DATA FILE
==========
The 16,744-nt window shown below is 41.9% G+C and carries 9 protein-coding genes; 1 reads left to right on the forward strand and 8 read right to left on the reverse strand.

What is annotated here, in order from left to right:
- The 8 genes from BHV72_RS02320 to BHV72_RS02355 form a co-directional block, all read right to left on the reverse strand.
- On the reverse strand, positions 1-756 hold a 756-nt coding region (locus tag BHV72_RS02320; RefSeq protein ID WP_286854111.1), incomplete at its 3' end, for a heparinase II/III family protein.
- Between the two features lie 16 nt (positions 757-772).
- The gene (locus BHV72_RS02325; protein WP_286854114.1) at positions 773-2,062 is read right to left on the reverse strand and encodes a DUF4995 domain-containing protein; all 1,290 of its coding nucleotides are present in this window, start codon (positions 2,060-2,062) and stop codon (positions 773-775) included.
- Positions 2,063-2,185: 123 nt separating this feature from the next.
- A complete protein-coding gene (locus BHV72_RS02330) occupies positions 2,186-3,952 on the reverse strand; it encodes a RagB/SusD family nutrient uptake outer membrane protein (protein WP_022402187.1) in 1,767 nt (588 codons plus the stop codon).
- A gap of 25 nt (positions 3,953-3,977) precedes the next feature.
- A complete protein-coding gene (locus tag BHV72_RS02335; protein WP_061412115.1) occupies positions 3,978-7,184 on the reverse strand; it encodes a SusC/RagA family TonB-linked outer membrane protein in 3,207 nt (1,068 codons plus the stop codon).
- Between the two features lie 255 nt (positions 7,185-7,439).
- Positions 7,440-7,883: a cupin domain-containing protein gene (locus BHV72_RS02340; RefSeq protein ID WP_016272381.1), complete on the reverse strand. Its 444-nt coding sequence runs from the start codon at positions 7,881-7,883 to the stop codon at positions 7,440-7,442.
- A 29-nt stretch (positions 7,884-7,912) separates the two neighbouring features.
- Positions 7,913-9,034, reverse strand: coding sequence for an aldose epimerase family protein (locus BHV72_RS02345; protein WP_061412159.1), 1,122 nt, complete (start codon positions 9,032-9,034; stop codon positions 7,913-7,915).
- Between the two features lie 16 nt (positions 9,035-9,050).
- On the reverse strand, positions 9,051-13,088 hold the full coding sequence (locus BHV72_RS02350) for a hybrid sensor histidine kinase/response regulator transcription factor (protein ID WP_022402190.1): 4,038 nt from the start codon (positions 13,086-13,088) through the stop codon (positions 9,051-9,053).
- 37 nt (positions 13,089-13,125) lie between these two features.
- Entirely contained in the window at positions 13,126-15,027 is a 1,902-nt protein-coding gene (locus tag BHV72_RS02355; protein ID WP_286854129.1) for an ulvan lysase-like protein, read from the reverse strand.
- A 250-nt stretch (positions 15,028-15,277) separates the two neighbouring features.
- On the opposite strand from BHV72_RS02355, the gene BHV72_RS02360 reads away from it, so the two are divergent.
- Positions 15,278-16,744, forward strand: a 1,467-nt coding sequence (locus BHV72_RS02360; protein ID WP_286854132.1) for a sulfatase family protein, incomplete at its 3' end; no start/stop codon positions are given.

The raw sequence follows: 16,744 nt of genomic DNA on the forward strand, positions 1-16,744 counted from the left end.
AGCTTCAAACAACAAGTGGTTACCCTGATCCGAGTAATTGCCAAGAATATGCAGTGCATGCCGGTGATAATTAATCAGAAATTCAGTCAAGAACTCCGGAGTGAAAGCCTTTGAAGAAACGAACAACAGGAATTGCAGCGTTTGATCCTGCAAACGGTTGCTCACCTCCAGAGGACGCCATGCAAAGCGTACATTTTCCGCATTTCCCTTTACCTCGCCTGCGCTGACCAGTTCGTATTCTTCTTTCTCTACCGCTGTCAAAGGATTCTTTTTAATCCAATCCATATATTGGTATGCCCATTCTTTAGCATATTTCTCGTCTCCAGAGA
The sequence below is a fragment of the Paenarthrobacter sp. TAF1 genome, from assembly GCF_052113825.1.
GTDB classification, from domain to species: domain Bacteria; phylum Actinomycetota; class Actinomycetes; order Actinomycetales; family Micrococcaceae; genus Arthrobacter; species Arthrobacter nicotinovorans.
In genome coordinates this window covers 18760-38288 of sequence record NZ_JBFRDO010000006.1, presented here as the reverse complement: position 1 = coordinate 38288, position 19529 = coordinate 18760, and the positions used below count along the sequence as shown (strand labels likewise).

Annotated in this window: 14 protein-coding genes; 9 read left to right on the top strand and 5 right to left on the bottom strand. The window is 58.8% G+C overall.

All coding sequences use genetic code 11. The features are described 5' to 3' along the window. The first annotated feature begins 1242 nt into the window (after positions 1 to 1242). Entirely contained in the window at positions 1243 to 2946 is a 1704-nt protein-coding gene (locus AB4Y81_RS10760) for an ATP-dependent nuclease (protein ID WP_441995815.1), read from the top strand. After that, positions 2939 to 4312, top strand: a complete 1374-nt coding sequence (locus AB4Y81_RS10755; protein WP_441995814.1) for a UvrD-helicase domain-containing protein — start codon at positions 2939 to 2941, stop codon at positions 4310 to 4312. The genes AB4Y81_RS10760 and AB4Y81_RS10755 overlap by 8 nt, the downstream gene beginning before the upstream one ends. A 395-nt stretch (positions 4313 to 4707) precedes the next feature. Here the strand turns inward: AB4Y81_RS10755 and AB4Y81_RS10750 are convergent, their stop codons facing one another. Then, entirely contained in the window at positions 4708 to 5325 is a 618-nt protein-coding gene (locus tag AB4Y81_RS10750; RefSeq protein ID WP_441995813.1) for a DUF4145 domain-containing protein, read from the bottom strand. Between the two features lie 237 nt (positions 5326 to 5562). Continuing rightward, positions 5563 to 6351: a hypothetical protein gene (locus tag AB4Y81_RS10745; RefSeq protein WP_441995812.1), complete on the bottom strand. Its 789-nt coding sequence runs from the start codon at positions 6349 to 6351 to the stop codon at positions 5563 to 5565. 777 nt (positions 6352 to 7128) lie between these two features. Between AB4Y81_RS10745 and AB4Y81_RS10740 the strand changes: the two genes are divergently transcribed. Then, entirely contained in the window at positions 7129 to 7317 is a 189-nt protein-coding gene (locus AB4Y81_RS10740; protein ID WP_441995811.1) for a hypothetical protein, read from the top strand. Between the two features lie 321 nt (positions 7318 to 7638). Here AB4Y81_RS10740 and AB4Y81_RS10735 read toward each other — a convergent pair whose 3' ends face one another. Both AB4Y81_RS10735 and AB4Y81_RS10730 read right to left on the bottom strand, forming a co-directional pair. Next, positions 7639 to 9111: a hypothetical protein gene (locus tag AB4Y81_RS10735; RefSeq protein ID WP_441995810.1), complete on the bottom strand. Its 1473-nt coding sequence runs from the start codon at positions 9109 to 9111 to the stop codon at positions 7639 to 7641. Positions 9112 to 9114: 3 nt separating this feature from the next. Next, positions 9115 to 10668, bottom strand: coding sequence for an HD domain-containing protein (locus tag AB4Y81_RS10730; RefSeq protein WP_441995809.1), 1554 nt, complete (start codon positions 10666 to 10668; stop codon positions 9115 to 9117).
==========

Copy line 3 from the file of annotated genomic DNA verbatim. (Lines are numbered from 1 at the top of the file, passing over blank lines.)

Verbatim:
- The 8 genes from BHV72_RS02320 to BHV72_RS02355 form a co-directional block, all read right to left on the reverse strand.